Rasputin: The Mad Monk (1966)
Director: Don Sharp
review by Jim Steel
Hammer was always more about bums on seats than art. Once their horror line was established, they realised that audiences had certain expectations
of the brand. This didn't stop them from making a whole line of historical drama, but they knew that when people saw the Hammer name, there had better
be plenty of gore and sadism attached or there would be disappointment. Pirates, medieval adventures, and the English Civil War, provided many of
the settings, but they were not unafraid to go after other subjects. Rasputin was an obvious choice, and Christopher Lee was the obvious actor. This,
after all, was a role not all that dissimilar to Dracula. A hypnotic monster who is invited into the home by the innocent? Perfect.
Perhaps, in retrospect, the part was too familiar. Or perhaps the laced-up Russian court provided less opportunity for heaving bosoms to escape their
confines. And there was certainly no opportunity for follow-ups. Whatever the reason, the film wasn't a great success at the time and is now regarded
as a mere curiosity when it is thought of at all. It suffers from budget constraints - there are rarely more than four or five people on screen at
the same time and nearly all of it is shot in the studio - and timing constraints. It had to fit into double bills, and much of the story had to be
truncated, so certain historical events and people are absent from the film. Czar Nicholas II, for example, and the First World War, and even within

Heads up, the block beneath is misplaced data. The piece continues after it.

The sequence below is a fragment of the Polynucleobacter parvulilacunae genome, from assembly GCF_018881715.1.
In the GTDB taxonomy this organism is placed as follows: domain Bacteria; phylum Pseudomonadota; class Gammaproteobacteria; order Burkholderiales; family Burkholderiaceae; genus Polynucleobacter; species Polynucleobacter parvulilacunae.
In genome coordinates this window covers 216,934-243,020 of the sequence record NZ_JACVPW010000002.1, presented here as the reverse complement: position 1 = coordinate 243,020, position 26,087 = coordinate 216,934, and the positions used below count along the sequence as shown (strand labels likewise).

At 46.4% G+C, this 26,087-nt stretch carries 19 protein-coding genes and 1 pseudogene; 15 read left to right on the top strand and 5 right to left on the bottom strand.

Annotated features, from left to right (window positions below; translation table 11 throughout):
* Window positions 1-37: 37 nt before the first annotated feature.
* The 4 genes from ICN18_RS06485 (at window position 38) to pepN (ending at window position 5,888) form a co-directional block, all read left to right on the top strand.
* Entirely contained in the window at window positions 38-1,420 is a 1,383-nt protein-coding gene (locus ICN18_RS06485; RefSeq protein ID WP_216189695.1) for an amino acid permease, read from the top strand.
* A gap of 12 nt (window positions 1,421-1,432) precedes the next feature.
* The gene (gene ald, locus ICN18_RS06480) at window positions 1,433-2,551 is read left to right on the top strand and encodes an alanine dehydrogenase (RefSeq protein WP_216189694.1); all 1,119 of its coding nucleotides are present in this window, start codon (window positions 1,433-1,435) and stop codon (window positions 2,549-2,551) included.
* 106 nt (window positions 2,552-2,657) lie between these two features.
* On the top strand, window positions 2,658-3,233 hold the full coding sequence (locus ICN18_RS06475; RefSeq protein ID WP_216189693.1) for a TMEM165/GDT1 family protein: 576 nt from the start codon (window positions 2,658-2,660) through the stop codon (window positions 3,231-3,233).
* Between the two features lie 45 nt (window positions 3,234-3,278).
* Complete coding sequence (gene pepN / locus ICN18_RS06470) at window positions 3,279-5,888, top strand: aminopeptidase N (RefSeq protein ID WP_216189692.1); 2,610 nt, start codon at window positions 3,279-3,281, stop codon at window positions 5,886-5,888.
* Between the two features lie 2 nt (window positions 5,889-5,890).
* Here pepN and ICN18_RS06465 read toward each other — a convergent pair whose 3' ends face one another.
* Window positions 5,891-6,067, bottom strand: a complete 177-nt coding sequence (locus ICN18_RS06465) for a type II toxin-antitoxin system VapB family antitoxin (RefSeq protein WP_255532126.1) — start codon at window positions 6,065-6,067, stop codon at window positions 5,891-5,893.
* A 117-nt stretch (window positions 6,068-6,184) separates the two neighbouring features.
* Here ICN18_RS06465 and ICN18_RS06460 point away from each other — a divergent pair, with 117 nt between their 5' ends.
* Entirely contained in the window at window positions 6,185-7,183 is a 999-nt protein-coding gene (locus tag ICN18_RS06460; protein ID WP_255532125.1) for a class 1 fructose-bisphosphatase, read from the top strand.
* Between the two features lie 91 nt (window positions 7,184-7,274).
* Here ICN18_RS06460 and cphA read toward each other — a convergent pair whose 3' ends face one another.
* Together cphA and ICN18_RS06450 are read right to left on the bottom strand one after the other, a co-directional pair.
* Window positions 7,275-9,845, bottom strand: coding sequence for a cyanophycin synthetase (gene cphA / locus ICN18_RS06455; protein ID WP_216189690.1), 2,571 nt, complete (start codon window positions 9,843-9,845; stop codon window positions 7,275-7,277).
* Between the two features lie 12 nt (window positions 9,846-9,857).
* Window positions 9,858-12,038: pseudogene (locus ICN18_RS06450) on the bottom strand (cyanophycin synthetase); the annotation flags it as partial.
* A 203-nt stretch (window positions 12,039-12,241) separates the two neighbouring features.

the film, the climactic fight scene had to be heavily cut since it was the only sacrifice that could be made without making nonsense of the plot.
Ironically, since the film was made, it has been discovered that Rasputin's traditional end is mere myth. Unfortunately, this discovery is far too
late for audiences who might have felt short-changed on the night. There may be plenty of faults, but the film is not to be written off entirely.
There are some wonderful performances to be found here. Lee plays Rasputin with psychopathic abandon and is a delight to watch. Rasputin's hypnotic
powers are very close to Dracula's but, when his eyes are not filling the screen, Lee shows us one of the most rounded creations of his career; and
it's a much better performance than the film deserves. But that's always been Lee's curse.
Another high point is Francis Matthews' Prince Ivan. Matthews' foppish aristocrat is an iron fist in a velvet glove. The scene where
Ivan entices Rasputin into the trap is the highpoint of the film - and is one of the best scenes in the entire history of Hammer. It's like watching
a chess game where Rasputin, for once, is completely out of his depth.
But it's a Hammer film. You know what to expect. Many of the other actors are straight out of Hammer central casting and give the impression that
they were not sure what sort of a film they would end up in when they turned up for work that morning, but that's part of the charm of Hammer. There
are the usual cheesy splashes of too-brilliant blood, limb-loppings, acid-in-the-face nastiness and general misanthropy, of course, which we all
love and could probably replicate just as realistically at home. And there's also a Michael Ripper cameo. It wouldn't be a proper Hammer film without
him, would it?